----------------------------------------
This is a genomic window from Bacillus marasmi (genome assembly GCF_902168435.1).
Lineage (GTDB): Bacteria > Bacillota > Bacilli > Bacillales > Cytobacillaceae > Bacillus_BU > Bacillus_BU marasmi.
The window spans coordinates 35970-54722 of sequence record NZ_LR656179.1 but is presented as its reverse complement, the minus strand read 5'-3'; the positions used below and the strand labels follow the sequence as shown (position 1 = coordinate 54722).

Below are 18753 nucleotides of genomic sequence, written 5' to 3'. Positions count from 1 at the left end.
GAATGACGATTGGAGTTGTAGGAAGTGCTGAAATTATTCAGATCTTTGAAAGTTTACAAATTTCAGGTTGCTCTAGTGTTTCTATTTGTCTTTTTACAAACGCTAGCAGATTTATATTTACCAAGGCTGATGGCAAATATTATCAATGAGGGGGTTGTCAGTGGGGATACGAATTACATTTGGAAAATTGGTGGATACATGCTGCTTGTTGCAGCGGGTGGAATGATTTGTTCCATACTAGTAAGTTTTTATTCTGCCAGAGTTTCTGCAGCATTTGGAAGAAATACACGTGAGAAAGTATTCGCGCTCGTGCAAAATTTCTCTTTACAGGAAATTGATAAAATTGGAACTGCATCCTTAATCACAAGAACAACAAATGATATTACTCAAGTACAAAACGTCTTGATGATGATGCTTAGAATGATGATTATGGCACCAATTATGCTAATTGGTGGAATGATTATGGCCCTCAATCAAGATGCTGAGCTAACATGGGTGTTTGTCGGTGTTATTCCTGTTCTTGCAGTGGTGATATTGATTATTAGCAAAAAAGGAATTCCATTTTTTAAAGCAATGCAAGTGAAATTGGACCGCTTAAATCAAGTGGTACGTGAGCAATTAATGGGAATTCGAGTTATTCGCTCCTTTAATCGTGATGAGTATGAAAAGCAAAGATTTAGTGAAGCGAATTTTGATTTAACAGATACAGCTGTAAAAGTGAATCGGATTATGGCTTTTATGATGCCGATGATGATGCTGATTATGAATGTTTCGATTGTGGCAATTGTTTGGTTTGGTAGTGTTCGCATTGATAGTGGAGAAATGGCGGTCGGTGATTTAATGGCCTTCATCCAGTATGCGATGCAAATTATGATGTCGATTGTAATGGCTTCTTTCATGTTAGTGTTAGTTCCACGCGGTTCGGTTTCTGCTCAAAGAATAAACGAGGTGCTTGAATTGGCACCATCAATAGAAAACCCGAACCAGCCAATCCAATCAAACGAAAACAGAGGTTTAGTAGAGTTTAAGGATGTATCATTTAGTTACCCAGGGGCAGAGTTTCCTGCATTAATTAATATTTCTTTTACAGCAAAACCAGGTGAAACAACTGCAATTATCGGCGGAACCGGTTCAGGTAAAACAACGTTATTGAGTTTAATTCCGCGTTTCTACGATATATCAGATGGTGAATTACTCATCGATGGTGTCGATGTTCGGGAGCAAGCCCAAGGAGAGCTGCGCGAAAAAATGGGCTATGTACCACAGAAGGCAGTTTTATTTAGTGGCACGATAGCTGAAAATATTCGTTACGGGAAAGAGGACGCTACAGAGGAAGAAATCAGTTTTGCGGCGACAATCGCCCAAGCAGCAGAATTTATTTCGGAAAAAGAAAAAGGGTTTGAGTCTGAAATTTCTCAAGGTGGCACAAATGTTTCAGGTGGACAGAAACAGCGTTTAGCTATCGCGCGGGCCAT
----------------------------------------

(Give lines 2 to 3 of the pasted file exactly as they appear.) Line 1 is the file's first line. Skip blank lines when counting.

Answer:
Lineage (GTDB): Bacteria > Bacillota > Bacilli > Bacillales > Cytobacillaceae > Bacillus_BU > Bacillus_BU marasmi.
The window spans coordinates 35970-54722 of sequence record NZ_LR656179.1 but is presented as its reverse complement, the minus strand read 5'-3'; the positions used below and the strand labels follow the sequence as shown (position 1 = coordinate 54722).